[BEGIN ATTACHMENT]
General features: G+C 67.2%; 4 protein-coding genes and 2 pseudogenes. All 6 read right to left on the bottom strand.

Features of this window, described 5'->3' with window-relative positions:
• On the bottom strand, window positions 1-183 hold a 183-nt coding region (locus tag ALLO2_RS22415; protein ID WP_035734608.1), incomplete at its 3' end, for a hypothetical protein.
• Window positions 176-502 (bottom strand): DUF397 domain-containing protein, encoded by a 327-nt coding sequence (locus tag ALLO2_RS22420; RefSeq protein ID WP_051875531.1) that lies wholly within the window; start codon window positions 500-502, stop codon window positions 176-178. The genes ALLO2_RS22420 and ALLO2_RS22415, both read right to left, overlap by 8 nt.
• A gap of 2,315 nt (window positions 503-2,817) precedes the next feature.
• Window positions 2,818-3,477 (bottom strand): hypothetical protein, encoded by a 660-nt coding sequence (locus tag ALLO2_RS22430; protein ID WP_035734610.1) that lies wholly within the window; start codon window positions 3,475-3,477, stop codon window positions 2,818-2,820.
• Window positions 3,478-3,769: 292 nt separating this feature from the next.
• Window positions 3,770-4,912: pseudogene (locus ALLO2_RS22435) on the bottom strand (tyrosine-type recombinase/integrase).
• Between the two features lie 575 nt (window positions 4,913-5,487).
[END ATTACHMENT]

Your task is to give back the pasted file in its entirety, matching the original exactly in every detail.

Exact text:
General features: G+C 67.2%; 4 protein-coding genes and 2 pseudogenes. All 6 read right to left on the bottom strand.

Features of this window, described 5'->3' with window-relative positions:
• On the bottom strand, window positions 1-183 hold a 183-nt coding region (locus tag ALLO2_RS22415; protein ID WP_035734608.1), incomplete at its 3' end, for a hypothetical protein.
• Window positions 176-502 (bottom strand): DUF397 domain-containing protein, encoded by a 327-nt coding sequence (locus tag ALLO2_RS22420; RefSeq protein ID WP_051875531.1) that lies wholly within the window; start codon window positions 500-502, stop codon window positions 176-178. The genes ALLO2_RS22420 and ALLO2_RS22415, both read right to left, overlap by 8 nt.
• A gap of 2,315 nt (window positions 503-2,817) precedes the next feature.
• Window positions 2,818-3,477 (bottom strand): hypothetical protein, encoded by a 660-nt coding sequence (locus tag ALLO2_RS22430; protein ID WP_035734610.1) that lies wholly within the window; start codon window positions 3,475-3,477, stop codon window positions 2,818-2,820.
• Window positions 3,478-3,769: 292 nt separating this feature from the next.
• Window positions 3,770-4,912: pseudogene (locus ALLO2_RS22435) on the bottom strand (tyrosine-type recombinase/integrase).
• Between the two features lie 575 nt (window positions 4,913-5,487).